Call centres: are virtual agents closer to reality?
By , independent journalist
They call them call centres, but they?re anything but central: when you call for help for your computer or your new purchase you could be talking to someone anywhere from Madrid to Madras. You might even talk to someone sitting by her own fireside wearing her slippers and drinking a cup of cocoa.
In the wired world, English is supposedly the common language. That?s all very well if you?re buying a computer online. But if you don?t have fluent spoken English and you?re a customer looking for help, or you hear burglars downstairs and call the police, or if you?re an asylum seeker trying to explain your history to social services in London, the wired world is a million virtual miles away.
So multilingual agents are still needed, for all sorts of jobs. But people who speak more than one language fluently are highly paid. According to software giant Nuance, there will always be a need for live agents to handle complex situations such as customer complaints or exemptions to normal procedures. "But let?s face it ? agents are expensive. It is far better to offload routine requests for information or simple transactions and allow your agents to concentrate on higher value."
In the wired world, English is supposedly the common language. But if you don?t have fluent spoken English and you?re a customer looking for help... the wired world can seem like a million virtual miles away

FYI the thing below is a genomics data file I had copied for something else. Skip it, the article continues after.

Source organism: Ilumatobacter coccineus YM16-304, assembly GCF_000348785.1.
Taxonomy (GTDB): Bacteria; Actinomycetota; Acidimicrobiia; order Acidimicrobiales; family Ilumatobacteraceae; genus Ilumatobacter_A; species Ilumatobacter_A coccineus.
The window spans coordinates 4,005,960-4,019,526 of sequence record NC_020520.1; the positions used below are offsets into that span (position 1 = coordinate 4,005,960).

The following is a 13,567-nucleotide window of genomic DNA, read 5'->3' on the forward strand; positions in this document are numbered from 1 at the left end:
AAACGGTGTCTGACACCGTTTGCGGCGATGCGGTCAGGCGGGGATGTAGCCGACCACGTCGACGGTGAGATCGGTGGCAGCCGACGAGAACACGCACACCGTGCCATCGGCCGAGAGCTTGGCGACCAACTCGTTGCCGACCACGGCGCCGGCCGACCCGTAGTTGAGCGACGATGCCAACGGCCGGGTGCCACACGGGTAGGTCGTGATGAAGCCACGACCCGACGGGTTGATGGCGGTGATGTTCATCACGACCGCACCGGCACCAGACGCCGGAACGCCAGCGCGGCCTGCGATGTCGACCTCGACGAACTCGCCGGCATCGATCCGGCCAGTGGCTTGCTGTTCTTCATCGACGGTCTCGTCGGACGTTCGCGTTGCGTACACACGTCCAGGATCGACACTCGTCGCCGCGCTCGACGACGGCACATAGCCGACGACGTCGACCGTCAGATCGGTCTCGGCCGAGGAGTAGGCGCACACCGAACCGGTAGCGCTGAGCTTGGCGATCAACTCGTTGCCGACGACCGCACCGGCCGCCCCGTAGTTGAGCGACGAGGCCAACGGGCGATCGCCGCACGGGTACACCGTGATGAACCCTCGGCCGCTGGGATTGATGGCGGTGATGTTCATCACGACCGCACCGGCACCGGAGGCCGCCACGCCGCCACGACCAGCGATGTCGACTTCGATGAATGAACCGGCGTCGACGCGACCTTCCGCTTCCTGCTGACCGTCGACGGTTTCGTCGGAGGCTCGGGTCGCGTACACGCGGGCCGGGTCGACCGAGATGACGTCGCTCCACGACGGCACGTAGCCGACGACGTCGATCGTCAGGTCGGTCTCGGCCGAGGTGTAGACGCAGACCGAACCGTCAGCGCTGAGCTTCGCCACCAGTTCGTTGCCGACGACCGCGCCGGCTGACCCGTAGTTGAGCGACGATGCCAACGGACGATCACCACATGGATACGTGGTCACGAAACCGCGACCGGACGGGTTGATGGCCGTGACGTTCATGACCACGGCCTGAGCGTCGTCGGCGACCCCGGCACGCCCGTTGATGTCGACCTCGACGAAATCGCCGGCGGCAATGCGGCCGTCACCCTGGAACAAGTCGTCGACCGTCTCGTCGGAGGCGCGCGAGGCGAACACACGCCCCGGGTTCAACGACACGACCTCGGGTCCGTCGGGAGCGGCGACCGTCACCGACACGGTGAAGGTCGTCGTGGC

Nuance says there is a lot more to consider than an agent?s salary. "Take a look at the real cost of an agent being paid $22,000 per year," it says. "First, there?s corporate overhead that includes facilities, equipment and software, and supervision and support staff. Estimates for computer and network equipment alone are often over $3,000 per seat. A 40 per cent overhead equals an additional $8,800.
"Second, there?s employee payroll tax and benefits. A conservative 20 per cent equals another $4,400. Third, there?s employee training. Assuming new employee training costs about $3,000 and that agents turn over every three years, we have to add another $1,000 to the equation.
"So what began as a $22,000 cost has nearly doubled to $36,200 per agent. Even worse, this figure is not constant ? it is rising every year with wage inflation."
A live agent can handle about 28,350 calls a year, says Nuance, and multiplying the calls an agent handles in a year?s work hours gives us the cost of an average call: $1.28, though this varies among types of call centre.